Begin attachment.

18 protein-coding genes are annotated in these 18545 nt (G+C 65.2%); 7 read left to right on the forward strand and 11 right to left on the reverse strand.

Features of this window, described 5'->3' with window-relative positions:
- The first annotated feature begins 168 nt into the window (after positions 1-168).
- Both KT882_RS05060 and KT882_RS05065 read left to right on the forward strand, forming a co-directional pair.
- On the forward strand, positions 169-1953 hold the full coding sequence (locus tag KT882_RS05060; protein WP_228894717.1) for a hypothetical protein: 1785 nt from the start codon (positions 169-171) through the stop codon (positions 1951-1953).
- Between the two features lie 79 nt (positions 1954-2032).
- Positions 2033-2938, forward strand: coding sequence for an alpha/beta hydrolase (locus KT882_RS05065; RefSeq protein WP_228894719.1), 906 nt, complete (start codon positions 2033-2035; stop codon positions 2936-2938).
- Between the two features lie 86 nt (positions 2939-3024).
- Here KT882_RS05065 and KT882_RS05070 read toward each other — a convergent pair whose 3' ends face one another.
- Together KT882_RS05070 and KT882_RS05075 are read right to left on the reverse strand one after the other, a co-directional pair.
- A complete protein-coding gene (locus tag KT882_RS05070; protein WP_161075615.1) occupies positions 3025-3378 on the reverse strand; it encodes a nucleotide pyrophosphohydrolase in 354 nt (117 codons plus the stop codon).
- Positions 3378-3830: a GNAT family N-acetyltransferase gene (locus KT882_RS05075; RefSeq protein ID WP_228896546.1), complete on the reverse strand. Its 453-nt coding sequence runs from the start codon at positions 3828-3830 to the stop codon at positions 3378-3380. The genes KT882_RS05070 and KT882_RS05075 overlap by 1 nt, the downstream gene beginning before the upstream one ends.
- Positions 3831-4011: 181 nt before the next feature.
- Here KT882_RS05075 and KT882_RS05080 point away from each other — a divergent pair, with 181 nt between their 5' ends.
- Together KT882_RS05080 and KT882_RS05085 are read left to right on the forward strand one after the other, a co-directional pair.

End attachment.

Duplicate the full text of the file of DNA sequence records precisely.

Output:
18 protein-coding genes are annotated in these 18545 nt (G+C 65.2%); 7 read left to right on the forward strand and 11 right to left on the reverse strand.

Features of this window, described 5'->3' with window-relative positions:
- The first annotated feature begins 168 nt into the window (after positions 1-168).
- Both KT882_RS05060 and KT882_RS05065 read left to right on the forward strand, forming a co-directional pair.
- On the forward strand, positions 169-1953 hold the full coding sequence (locus tag KT882_RS05060; protein WP_228894717.1) for a hypothetical protein: 1785 nt from the start codon (positions 169-171) through the stop codon (positions 1951-1953).
- Between the two features lie 79 nt (positions 1954-2032).
- Positions 2033-2938, forward strand: coding sequence for an alpha/beta hydrolase (locus KT882_RS05065; RefSeq protein WP_228894719.1), 906 nt, complete (start codon positions 2033-2035; stop codon positions 2936-2938).
- Between the two features lie 86 nt (positions 2939-3024).
- Here KT882_RS05065 and KT882_RS05070 read toward each other — a convergent pair whose 3' ends face one another.
- Together KT882_RS05070 and KT882_RS05075 are read right to left on the reverse strand one after the other, a co-directional pair.
- A complete protein-coding gene (locus tag KT882_RS05070; protein WP_161075615.1) occupies positions 3025-3378 on the reverse strand; it encodes a nucleotide pyrophosphohydrolase in 354 nt (117 codons plus the stop codon).
- Positions 3378-3830: a GNAT family N-acetyltransferase gene (locus KT882_RS05075; RefSeq protein ID WP_228896546.1), complete on the reverse strand. Its 453-nt coding sequence runs from the start codon at positions 3828-3830 to the stop codon at positions 3378-3380. The genes KT882_RS05070 and KT882_RS05075 overlap by 1 nt, the downstream gene beginning before the upstream one ends.
- Positions 3831-4011: 181 nt before the next feature.
- Here KT882_RS05075 and KT882_RS05080 point away from each other — a divergent pair, with 181 nt between their 5' ends.
- Together KT882_RS05080 and KT882_RS05085 are read left to right on the forward strand one after the other, a co-directional pair.